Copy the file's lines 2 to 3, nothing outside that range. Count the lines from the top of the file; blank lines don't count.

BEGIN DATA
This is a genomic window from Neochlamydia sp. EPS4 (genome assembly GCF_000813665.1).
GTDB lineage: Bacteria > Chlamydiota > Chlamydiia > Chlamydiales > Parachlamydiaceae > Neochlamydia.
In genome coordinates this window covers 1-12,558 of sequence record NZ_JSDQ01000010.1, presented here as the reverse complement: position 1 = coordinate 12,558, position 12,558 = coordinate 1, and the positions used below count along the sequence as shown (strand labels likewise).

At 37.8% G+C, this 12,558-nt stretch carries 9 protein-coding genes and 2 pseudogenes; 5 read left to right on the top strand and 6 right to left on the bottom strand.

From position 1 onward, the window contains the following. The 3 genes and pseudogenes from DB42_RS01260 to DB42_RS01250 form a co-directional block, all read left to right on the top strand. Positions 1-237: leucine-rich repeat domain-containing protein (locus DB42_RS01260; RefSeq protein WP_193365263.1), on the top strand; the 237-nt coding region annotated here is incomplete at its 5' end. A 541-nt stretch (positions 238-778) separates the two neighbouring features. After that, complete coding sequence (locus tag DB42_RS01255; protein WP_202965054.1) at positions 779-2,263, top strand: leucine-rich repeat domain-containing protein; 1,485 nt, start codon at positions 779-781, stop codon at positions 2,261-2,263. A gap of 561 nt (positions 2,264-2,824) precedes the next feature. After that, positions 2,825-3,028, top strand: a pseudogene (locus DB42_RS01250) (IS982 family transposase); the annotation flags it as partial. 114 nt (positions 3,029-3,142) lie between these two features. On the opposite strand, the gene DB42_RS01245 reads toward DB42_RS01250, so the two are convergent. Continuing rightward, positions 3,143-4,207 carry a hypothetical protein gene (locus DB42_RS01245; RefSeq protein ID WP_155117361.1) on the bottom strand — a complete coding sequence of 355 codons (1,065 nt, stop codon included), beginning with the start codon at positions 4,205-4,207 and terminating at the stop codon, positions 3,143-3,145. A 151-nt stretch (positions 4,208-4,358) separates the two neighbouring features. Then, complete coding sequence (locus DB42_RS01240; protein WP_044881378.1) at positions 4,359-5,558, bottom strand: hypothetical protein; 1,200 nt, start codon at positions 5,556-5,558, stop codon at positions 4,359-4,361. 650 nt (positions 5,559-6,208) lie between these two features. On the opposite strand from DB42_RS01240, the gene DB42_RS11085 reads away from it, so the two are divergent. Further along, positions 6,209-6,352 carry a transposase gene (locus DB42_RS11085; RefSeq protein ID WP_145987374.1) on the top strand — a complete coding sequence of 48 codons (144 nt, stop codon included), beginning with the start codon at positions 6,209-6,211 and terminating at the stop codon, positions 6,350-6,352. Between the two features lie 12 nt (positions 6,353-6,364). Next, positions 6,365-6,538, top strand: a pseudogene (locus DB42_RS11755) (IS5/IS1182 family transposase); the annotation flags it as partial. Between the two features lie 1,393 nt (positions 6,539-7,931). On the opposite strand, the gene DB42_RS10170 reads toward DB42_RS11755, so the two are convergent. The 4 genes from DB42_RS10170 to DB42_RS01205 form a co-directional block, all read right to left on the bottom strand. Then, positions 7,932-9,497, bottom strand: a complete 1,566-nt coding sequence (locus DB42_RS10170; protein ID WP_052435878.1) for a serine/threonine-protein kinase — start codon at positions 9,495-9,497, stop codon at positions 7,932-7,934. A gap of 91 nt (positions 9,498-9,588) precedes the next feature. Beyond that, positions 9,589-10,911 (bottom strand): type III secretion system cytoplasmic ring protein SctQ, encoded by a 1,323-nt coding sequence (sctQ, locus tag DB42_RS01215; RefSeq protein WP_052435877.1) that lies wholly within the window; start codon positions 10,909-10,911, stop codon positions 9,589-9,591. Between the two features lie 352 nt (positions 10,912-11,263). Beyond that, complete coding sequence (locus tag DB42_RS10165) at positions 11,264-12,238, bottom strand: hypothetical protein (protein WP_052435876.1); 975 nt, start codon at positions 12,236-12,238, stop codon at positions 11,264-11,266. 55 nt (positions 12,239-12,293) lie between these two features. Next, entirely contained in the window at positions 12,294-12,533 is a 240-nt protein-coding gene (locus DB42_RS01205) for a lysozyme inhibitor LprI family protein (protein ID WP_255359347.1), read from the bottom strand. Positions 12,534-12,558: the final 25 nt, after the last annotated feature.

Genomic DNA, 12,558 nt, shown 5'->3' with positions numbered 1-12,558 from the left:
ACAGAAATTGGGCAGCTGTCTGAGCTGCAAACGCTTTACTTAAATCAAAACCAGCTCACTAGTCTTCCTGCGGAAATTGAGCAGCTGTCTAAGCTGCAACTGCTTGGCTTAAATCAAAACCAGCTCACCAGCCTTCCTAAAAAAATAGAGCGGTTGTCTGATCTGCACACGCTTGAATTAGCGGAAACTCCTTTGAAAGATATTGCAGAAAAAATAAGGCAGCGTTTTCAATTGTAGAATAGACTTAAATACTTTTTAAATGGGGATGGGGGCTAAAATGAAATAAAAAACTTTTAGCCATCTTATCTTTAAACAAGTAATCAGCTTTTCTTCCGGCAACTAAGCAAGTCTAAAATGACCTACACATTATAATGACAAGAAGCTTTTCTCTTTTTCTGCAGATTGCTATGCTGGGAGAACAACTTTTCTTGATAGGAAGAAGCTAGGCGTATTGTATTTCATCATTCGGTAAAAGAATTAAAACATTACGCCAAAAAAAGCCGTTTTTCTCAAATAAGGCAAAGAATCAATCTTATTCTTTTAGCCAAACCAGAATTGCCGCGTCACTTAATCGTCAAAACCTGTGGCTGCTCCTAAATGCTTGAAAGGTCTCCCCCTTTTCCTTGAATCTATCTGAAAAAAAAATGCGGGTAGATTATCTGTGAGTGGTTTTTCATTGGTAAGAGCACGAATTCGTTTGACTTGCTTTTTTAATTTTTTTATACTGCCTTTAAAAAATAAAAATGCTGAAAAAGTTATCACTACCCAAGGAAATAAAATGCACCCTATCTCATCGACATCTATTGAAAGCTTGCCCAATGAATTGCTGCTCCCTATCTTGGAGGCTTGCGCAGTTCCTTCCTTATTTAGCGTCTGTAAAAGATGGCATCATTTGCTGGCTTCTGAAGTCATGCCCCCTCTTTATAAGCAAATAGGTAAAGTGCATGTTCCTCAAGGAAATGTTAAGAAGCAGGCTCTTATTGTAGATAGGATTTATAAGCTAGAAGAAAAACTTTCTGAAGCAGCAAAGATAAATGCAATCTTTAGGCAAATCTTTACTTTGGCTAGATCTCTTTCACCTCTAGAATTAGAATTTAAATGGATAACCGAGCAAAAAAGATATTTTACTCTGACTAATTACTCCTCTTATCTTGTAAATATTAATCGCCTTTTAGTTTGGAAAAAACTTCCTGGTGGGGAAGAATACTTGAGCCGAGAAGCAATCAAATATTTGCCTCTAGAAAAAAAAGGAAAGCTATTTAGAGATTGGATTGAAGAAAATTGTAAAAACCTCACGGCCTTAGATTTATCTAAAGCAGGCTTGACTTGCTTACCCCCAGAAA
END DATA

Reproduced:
GTDB lineage: Bacteria > Chlamydiota > Chlamydiia > Chlamydiales > Parachlamydiaceae > Neochlamydia.
In genome coordinates this window covers 1-12,558 of sequence record NZ_JSDQ01000010.1, presented here as the reverse complement: position 1 = coordinate 12,558, position 12,558 = coordinate 1, and the positions used below count along the sequence as shown (strand labels likewise).